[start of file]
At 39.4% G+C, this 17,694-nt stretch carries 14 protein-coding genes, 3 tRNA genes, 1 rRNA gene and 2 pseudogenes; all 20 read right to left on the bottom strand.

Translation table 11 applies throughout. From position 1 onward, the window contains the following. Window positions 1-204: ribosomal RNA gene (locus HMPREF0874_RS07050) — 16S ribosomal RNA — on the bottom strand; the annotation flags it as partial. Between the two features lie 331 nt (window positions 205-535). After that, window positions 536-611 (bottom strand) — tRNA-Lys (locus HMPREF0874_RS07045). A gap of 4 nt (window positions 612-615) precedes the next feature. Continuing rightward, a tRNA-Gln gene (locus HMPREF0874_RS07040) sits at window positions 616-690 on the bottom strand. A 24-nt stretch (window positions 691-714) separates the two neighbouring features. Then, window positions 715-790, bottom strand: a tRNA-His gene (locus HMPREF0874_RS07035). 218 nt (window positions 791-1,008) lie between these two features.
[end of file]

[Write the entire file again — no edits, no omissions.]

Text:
At 39.4% G+C, this 17,694-nt stretch carries 14 protein-coding genes, 3 tRNA genes, 1 rRNA gene and 2 pseudogenes; all 20 read right to left on the bottom strand.

Translation table 11 applies throughout. From position 1 onward, the window contains the following. Window positions 1-204: ribosomal RNA gene (locus HMPREF0874_RS07050) — 16S ribosomal RNA — on the bottom strand; the annotation flags it as partial. Between the two features lie 331 nt (window positions 205-535). After that, window positions 536-611 (bottom strand) — tRNA-Lys (locus HMPREF0874_RS07045). A gap of 4 nt (window positions 612-615) precedes the next feature. Continuing rightward, a tRNA-Gln gene (locus HMPREF0874_RS07040) sits at window positions 616-690 on the bottom strand. A 24-nt stretch (window positions 691-714) separates the two neighbouring features. Then, window positions 715-790, bottom strand: a tRNA-His gene (locus HMPREF0874_RS07035). 218 nt (window positions 791-1,008) lie between these two features.